Infectious diseases are those that are amongst many in society that are killing thousands of people. “Infectious diseases kill thousands: Ontario study,” is an article found in the Metro newspaper published on December 14, 2010. This article presents a study on various top diseases that kill people every year. Within the article the reader is presented with the different types of diseases and the number of deaths resulting from these diseases, the purpose of this study and the solution for these occurrences. As members of society, one hears about the various diseases that occur amongst people around us.
The Black Death killed about 40% of the population of the British Isles before the epidemic ended. By 1351, the plague had run its course in Europe. Pope Clement IV estimated that 23,840,000 citizens of Europe had died due to the bubonic plague. The population of Europe before the plague was about 75 million. In the time span of just three years, one third of Europe had died.
Influenza 1918 Paper The documentary Influenza 1918 tells the grim story of one of the most lethal and devastating pandemics in the history of the United States of America. The influenza pandemic of 1918 killed more people than World War 1, estimated at roughly between 20 and 40 million people. The 1918 flu pandemic was also known as the “Spanish” flu and has often been cited as the most devastating epidemic in recorded world history. To put it in perspective, more people died of the influenza virus in a single year than in the four year Black Death Bubonic Plague from 1347 to 1351. It was literally a global disaster.
This pandemic infected about one-third of the global population. Some of the first reported cases of the deadly influenza actually came from the United States at Fort Riley, Kansas in March 1918, but the illness quickly showed up all over the world. The
The Black Plague started in Europe in 1328 and lasted till 1352. It affected all of Europe at the time and killed one third of the population which was about 200 million people. The Black Plague, in other words, the Bubonic Plague, is an organism carried by rodents. Basically, the flea drinks some blood from a rat and later on, the flea infects the human. This causes an awful disease that spread all over Europe.
The Black Death The Black Death, also known as the Bubonic Plague, was one of the biggest tragedies in England’s history. Wiping out one third of the population, it swept through the country every spring. People awaited the terrible Black Death in extreme fear. Everyone wondered where this horrible disease was coming from and why it had happened to them. Why almost everyone they loved was getting swept away by the traitorous disease.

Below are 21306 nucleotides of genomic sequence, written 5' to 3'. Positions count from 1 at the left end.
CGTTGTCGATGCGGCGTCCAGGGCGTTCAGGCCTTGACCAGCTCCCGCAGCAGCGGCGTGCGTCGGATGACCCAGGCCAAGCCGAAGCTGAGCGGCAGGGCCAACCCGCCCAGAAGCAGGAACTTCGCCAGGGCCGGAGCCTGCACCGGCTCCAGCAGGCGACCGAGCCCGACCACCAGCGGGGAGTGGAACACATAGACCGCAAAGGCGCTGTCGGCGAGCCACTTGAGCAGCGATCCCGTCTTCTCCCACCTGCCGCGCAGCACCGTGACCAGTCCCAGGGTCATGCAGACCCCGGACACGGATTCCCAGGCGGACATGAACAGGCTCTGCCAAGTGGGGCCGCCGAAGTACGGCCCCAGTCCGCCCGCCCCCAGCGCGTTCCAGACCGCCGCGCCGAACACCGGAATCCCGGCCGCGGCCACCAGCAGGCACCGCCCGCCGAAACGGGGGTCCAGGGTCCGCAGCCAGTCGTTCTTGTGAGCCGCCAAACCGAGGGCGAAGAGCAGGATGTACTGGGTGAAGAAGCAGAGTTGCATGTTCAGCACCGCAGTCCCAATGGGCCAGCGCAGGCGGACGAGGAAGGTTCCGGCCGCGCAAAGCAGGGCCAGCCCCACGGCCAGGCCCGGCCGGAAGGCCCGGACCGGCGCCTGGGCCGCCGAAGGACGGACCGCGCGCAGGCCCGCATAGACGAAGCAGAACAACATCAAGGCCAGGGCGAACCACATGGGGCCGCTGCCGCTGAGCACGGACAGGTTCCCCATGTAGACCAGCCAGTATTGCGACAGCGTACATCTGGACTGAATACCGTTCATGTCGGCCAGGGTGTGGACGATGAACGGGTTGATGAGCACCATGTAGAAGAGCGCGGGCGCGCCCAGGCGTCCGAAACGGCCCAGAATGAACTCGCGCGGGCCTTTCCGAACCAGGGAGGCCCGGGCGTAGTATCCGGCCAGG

The plague was so severe that it affected almost the whole sectors of life; including economic sectors, personal lives of people, and various others. The Black Death’s most severe affect was on the population. The population of Europe was deeply affected by it as there was no cure for such a disease. The reason the plague spread so wildly was because of the fleas and rats that carried it from one place to another in their skin. Within five years of the arrival of the disease, Europe saw 25 million people die.
Small pox opened up the eyes to the world and showed them that health is important. In 1770’s 30 percent of the native American’s died caused by small pox (Northwest cost). The northwestern coast first time they saw small pox was when they came in contract with Europeans. In the 1770’s Robert Boyd estimated that small pox killed almost 11,000 Western Washington Indian it’s population decreased from 37,000 to 26,000 people. Throughout the years the Western Washington Indian’s population kept decreasing they kept dying from the infectious disease of smallpox.
In 1348, tragedy stuck in Italy. Spreading throughout one third of Europe and wiping out all the population that resided there, “The Black Plague” or “Black Death” as some called it was well on its way to being known as a significant event in history. In just three years, 25 to 50% of Europe’s population was infected with the pestilence. The plague showed itself in three ways: Bubonic, leading to tumors on neck, armpits, or groin; through the respiratory system, resulting in hacking up blood; and through the bloodstream. Fleas carried the disease, the rats were an available target for them to attach to, and so the rats would transmit the disease to the people.